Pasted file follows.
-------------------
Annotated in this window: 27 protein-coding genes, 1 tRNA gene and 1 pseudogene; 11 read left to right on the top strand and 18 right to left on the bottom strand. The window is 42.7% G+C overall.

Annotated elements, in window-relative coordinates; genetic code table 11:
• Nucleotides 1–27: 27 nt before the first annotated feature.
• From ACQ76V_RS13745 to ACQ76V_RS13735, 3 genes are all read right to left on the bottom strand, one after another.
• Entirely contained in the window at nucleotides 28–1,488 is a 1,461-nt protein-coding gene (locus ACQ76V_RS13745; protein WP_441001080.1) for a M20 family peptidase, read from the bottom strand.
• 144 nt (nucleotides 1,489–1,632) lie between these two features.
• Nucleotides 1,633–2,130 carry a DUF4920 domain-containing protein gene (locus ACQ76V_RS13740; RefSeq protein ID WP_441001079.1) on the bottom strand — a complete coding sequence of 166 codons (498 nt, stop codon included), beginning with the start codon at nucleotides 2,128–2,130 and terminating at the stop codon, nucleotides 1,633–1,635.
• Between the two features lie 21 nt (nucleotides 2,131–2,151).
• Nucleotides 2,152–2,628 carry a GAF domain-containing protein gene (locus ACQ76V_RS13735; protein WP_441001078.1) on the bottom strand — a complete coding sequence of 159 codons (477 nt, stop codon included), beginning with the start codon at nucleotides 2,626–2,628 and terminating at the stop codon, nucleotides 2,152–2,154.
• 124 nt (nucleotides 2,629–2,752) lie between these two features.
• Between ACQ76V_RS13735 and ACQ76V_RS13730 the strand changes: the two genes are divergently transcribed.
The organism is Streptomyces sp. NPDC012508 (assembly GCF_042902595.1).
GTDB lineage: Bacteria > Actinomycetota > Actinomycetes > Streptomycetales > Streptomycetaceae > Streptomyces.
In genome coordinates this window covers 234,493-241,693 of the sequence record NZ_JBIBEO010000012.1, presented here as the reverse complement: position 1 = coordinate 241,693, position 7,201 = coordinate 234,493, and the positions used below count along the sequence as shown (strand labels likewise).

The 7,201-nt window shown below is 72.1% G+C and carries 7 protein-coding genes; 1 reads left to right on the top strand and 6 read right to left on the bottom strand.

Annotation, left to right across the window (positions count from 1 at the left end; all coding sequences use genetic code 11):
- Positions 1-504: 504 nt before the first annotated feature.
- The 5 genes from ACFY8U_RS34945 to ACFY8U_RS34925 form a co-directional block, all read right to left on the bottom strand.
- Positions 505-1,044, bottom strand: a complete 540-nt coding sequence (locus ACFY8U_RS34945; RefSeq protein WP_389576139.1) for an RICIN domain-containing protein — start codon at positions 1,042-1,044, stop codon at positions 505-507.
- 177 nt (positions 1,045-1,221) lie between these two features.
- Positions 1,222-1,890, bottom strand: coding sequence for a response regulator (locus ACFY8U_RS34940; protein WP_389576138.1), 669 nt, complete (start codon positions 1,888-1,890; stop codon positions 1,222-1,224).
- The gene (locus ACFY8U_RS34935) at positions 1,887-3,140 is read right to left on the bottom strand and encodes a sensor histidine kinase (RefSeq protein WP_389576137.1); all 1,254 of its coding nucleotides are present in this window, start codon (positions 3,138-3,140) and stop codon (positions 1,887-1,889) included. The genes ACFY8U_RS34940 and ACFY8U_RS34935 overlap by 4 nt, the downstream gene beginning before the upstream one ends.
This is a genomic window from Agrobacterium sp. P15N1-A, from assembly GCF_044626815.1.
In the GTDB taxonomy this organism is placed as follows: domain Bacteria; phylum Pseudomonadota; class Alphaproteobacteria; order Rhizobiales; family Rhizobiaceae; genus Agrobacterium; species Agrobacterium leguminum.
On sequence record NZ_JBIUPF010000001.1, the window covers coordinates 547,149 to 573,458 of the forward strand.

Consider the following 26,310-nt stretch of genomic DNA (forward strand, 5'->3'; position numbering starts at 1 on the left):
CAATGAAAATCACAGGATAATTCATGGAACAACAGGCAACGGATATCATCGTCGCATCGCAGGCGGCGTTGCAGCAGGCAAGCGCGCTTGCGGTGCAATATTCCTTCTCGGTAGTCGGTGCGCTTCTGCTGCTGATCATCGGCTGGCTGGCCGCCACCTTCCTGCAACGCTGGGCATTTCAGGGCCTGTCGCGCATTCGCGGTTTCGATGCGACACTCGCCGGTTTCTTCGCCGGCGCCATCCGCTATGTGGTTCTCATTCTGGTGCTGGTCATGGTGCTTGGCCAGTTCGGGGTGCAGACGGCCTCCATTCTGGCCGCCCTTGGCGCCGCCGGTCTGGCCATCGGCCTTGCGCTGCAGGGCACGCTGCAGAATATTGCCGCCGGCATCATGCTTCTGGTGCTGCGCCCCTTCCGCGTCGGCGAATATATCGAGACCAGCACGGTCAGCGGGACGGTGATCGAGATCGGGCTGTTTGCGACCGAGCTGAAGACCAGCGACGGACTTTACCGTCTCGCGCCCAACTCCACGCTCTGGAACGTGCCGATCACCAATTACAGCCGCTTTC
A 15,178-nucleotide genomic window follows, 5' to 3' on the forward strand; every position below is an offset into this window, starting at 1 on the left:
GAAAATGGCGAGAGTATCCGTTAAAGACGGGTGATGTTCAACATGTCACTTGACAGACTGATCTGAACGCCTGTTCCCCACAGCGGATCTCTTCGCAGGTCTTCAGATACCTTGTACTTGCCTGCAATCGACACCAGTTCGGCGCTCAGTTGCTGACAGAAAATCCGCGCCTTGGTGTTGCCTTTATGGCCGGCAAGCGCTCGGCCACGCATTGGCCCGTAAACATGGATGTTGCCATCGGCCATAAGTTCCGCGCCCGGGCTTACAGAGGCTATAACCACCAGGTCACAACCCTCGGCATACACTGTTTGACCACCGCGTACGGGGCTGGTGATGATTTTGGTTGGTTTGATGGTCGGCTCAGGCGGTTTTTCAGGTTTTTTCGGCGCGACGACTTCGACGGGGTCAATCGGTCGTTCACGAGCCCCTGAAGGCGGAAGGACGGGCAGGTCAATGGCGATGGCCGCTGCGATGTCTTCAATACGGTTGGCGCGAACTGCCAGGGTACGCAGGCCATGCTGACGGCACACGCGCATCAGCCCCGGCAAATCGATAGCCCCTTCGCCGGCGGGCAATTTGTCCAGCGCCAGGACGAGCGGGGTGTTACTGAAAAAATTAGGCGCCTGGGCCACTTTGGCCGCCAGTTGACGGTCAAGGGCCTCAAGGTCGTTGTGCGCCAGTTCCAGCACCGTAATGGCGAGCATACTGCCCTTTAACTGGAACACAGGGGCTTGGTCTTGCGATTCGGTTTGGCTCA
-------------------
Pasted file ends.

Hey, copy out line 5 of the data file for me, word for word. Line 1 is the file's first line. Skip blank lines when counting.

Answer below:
• Entirely contained in the window at nucleotides 28–1,488 is a 1,461-nt protein-coding gene (locus ACQ76V_RS13745; protein WP_441001080.1) for a M20 family peptidase, read from the bottom strand.